Google Scholar 

  27. 27.

    Public Health England. Changing Behaviour: Techniques for Tier 2 Adult Weight Management Services. London: Public Health England; 2017.

    Google Scholar 

  28. 28.

    Soltani H, Arden MA, Duxbury AMS, Fair FJ. An analysis of behaviour change techniques used in a sample of gestational weight management trials. J Pregnancy. 2016; Article ID 1085916. https://doi.org/10.1155/2016/1085916.

  29. 29.

    Grimshaw JM, Eccles MP, Lavis JN, Hill SJ, Squires JE. Knowledge translation of research findings. Implement Sci. 2012;7(1):50.

    Article  Google Scholar 

  30. 30.

    Johnson MJ, May CR. Promoting professional behaviour change in healthcare: what interventions work, and why? A theory-led overview of systematic reviews. BMJ Open. 2015;5(9):e008592.

    Article  Google Scholar 

  31. 31.

    Iacobucci G. Public health-the frontline cuts begin. BMJ. 2016;352(i272). https://doi.org/10.1136/bmj.i272. (Published 20 January 2016).

  32. 32.

    NHS England. Maternity transformation programme. 2016; Available at: https://www.england.nhs.uk/mat-transformation/. Accessed September/18, 2019.

    Google Scholar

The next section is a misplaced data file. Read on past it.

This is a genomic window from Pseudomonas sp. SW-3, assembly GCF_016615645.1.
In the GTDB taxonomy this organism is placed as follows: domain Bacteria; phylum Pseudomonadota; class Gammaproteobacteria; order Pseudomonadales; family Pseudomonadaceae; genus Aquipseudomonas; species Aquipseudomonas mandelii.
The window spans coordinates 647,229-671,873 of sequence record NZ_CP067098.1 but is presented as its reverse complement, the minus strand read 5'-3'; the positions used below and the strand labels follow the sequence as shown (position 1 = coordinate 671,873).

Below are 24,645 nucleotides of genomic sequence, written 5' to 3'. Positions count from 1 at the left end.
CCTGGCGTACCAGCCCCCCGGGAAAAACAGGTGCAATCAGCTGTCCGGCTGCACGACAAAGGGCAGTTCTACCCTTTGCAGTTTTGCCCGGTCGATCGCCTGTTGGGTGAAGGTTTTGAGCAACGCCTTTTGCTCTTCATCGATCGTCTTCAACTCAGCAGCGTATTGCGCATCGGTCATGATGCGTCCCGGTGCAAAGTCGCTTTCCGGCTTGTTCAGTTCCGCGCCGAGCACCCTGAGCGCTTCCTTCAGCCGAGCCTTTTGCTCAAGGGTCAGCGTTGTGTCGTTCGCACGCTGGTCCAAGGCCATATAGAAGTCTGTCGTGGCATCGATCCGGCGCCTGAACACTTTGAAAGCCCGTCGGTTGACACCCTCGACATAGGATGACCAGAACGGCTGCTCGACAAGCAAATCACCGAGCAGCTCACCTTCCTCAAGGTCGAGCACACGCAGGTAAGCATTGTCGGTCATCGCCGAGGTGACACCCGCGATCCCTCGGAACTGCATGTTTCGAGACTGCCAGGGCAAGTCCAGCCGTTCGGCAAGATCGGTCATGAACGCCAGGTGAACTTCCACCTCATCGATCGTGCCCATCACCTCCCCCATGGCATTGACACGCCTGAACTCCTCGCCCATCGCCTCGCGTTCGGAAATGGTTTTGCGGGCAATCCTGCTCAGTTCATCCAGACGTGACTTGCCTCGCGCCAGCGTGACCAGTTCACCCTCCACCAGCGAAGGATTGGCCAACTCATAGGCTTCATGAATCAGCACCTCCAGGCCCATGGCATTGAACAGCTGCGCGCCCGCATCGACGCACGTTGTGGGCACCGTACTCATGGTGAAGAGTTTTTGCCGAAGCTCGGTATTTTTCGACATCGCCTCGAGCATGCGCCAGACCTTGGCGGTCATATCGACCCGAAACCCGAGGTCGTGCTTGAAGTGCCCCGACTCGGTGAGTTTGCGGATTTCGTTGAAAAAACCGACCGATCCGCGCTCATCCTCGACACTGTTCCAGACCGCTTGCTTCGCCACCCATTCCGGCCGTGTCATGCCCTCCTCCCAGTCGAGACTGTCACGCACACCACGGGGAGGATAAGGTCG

33. 33.

    Coupe N, Cotterill S, Peters S. Tailoring lifestyle interventions to low socio-economic populations: a qualitative study. BMC Public Health. 2018;18:967.

    Article  Google Scholar 

  34. 34.

    Heslehurst N, Ells LJ, Simpson H, Batterham A, Wilkinson J, Summerbell CD. Trends in maternal obesity incidence rates, demographic predictors, and health inequalities in 36,821 women over a 15-year period. BJOG. 2007;114(2):187–94.

    CAS  Article  Google Scholar 

Download references

Acknowledgements

We are grateful to all the participants without whom this work was not possible.

We are also thankful for the support of Charlene Mulhern, Anna Lucas, Catherine J Swann and Monica Davison from Public Health England for their invaluable contributions in disseminating the survey questionnaire and commenting on the project development.

We would like to thank Lucy Creamer and Natalie Khoaz for their assistance in undertaking interviews and focus groups.